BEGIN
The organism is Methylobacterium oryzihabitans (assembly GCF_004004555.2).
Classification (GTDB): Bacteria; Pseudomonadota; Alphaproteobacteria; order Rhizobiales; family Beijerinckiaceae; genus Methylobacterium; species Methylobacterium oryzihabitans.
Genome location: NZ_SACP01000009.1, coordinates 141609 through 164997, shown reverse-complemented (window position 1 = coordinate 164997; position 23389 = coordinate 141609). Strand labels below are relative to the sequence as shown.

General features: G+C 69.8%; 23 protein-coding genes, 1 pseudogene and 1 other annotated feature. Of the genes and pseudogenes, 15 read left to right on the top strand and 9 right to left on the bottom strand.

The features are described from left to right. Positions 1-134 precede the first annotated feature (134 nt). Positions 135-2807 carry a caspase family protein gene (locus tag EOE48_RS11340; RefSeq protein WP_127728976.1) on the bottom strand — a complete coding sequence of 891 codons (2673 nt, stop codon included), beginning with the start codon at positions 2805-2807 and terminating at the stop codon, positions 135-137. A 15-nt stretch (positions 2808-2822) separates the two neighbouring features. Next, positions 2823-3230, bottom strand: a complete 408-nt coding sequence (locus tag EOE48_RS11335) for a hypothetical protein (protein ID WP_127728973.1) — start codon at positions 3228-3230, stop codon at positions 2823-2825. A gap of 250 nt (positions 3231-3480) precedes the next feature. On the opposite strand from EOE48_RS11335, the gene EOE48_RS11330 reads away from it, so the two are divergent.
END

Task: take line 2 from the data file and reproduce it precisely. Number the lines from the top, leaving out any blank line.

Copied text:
Classification (GTDB): Bacteria; Pseudomonadota; Alphaproteobacteria; order Rhizobiales; family Beijerinckiaceae; genus Methylobacterium; species Methylobacterium oryzihabitans.